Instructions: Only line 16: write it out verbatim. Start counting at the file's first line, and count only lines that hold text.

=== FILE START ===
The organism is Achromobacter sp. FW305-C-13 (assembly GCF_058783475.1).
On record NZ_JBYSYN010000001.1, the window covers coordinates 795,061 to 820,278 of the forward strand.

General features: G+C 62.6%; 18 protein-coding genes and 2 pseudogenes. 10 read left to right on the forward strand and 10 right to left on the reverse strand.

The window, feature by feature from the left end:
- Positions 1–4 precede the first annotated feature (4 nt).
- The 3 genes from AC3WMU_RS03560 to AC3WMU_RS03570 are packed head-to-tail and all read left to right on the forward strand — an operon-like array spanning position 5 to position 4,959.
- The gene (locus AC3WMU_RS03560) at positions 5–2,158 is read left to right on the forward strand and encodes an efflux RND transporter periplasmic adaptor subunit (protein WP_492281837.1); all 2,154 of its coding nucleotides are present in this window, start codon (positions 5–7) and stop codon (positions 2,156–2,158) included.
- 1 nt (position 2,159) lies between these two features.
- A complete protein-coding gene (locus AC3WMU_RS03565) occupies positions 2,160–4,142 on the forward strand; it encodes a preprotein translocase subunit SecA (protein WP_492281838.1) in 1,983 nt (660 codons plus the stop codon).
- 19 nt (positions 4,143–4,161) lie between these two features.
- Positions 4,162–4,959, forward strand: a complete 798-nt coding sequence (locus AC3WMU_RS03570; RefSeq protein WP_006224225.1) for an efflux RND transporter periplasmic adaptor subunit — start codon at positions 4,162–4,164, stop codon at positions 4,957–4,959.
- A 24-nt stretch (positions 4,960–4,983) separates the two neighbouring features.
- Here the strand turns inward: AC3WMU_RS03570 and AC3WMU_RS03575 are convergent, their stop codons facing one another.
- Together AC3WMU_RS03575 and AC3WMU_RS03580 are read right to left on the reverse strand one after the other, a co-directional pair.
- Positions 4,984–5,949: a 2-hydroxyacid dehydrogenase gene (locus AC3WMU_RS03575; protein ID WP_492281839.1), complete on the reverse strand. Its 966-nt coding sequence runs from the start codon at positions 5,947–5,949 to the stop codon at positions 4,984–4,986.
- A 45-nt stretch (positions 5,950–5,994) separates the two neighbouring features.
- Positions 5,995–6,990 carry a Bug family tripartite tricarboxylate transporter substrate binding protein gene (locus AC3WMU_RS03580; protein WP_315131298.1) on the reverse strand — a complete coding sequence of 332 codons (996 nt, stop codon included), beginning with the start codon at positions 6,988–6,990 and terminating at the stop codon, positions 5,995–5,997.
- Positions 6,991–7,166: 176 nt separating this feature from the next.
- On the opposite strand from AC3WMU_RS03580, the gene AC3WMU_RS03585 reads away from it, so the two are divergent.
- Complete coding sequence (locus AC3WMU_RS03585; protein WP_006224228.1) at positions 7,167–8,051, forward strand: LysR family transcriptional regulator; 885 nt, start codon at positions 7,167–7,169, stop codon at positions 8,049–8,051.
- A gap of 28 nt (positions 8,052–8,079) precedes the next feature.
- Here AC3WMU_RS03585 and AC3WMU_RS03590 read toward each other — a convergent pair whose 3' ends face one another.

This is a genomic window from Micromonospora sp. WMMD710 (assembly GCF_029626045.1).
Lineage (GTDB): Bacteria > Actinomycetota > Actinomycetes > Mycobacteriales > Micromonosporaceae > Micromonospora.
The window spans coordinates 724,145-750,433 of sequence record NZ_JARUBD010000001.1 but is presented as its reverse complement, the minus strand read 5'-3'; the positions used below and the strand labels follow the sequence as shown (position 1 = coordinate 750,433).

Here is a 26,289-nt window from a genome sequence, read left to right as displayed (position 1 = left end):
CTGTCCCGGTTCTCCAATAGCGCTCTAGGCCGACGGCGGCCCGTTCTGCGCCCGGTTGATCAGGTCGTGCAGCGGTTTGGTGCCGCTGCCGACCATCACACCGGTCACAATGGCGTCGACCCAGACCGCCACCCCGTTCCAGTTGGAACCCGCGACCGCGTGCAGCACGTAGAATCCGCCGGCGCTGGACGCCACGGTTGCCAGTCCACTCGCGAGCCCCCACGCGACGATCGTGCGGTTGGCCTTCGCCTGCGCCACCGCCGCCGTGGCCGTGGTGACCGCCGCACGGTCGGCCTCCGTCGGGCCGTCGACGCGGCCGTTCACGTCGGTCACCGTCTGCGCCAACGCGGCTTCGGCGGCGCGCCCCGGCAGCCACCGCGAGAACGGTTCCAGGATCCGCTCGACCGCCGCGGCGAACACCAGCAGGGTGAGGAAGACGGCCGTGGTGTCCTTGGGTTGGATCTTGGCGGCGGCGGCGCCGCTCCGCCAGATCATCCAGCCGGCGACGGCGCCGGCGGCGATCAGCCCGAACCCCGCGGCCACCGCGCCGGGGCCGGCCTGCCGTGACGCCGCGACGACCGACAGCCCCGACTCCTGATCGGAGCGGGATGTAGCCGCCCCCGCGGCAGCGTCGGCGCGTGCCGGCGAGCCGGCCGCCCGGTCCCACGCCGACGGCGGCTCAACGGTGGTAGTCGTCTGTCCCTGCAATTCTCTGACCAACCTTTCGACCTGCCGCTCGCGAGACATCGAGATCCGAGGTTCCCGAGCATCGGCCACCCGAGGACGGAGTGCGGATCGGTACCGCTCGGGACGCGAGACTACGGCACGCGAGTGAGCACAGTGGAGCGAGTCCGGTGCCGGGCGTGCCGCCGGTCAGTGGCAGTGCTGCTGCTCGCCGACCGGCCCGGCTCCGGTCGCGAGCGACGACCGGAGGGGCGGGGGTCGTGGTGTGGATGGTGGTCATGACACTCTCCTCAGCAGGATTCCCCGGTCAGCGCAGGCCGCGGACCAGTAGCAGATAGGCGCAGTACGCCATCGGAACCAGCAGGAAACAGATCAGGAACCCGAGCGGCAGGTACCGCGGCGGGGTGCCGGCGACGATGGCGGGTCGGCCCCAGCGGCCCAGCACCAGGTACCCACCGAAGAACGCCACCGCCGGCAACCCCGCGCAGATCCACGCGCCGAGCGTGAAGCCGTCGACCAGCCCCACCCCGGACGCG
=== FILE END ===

- A 45-nt stretch (positions 5,950–5,994) separates the two neighbouring features.